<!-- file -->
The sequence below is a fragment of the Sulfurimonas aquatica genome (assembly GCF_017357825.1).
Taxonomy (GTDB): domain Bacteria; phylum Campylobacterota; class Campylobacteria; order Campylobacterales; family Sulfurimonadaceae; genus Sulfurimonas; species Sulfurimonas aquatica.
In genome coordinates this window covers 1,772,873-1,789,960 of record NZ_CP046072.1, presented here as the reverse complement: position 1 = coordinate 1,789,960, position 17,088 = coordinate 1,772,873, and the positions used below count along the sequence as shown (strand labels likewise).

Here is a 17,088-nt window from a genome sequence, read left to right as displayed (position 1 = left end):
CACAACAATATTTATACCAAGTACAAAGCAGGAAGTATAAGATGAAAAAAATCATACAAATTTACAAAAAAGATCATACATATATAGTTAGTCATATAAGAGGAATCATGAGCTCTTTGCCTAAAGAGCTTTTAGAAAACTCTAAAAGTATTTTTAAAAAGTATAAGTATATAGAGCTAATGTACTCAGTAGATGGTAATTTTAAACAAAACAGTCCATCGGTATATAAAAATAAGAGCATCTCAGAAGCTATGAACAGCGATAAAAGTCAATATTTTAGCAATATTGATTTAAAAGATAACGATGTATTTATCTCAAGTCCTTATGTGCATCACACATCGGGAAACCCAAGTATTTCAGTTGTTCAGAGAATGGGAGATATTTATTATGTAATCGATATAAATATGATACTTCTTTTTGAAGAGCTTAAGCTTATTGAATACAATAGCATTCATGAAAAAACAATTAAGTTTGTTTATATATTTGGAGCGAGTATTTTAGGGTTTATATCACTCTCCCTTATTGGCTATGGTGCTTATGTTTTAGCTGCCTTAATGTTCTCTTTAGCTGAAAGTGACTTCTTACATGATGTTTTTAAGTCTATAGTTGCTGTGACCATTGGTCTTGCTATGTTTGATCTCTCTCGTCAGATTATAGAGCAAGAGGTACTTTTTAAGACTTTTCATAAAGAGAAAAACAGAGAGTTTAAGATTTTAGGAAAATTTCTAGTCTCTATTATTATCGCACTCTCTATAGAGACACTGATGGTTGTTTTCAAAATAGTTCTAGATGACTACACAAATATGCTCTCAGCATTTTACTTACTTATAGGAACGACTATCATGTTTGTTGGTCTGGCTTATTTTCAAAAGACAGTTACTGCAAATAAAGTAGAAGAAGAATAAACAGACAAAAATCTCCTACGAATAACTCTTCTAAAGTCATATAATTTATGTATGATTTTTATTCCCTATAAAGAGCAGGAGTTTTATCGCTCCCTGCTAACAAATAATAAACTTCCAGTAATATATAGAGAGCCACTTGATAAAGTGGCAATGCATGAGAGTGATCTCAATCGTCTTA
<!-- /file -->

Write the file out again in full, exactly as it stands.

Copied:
The sequence below is a fragment of the Sulfurimonas aquatica genome (assembly GCF_017357825.1).
Taxonomy (GTDB): domain Bacteria; phylum Campylobacterota; class Campylobacteria; order Campylobacterales; family Sulfurimonadaceae; genus Sulfurimonas; species Sulfurimonas aquatica.
In genome coordinates this window covers 1,772,873-1,789,960 of record NZ_CP046072.1, presented here as the reverse complement: position 1 = coordinate 1,789,960, position 17,088 = coordinate 1,772,873, and the positions used below count along the sequence as shown (strand labels likewise).

Here is a 17,088-nt window from a genome sequence, read left to right as displayed (position 1 = left end):
CACAACAATATTTATACCAAGTACAAAGCAGGAAGTATAAGATGAAAAAAATCATACAAATTTACAAAAAAGATCATACATATATAGTTAGTCATATAAGAGGAATCATGAGCTCTTTGCCTAAAGAGCTTTTAGAAAACTCTAAAAGTATTTTTAAAAAGTATAAGTATATAGAGCTAATGTACTCAGTAGATGGTAATTTTAAACAAAACAGTCCATCGGTATATAAAAATAAGAGCATCTCAGAAGCTATGAACAGCGATAAAAGTCAATATTTTAGCAATATTGATTTAAAAGATAACGATGTATTTATCTCAAGTCCTTATGTGCATCACACATCGGGAAACCCAAGTATTTCAGTTGTTCAGAGAATGGGAGATATTTATTATGTAATCGATATAAATATGATACTTCTTTTTGAAGAGCTTAAGCTTATTGAATACAATAGCATTCATGAAAAAACAATTAAGTTTGTTTATATATTTGGAGCGAGTATTTTAGGGTTTATATCACTCTCCCTTATTGGCTATGGTGCTTATGTTTTAGCTGCCTTAATGTTCTCTTTAGCTGAAAGTGACTTCTTACATGATGTTTTTAAGTCTATAGTTGCTGTGACCATTGGTCTTGCTATGTTTGATCTCTCTCGTCAGATTATAGAGCAAGAGGTACTTTTTAAGACTTTTCATAAAGAGAAAAACAGAGAGTTTAAGATTTTAGGAAAATTTCTAGTCTCTATTATTATCGCACTCTCTATAGAGACACTGATGGTTGTTTTCAAAATAGTTCTAGATGACTACACAAATATGCTCTCAGCATTTTACTTACTTATAGGAACGACTATCATGTTTGTTGGTCTGGCTTATTTTCAAAAGACAGTTACTGCAAATAAAGTAGAAGAAGAATAAACAGACAAAAATCTCCTACGAATAACTCTTCTAAAGTCATATAATTTATGTATGATTTTTATTCCCTATAAAGAGCAGGAGTTTTATCGCTCCCTGCTAACAAATAATAAACTTCCAGTAATATATAGAGAGCCACTTGATAAAGTGGCAATGCATGAGAGTGATCTCAATCGTCTTA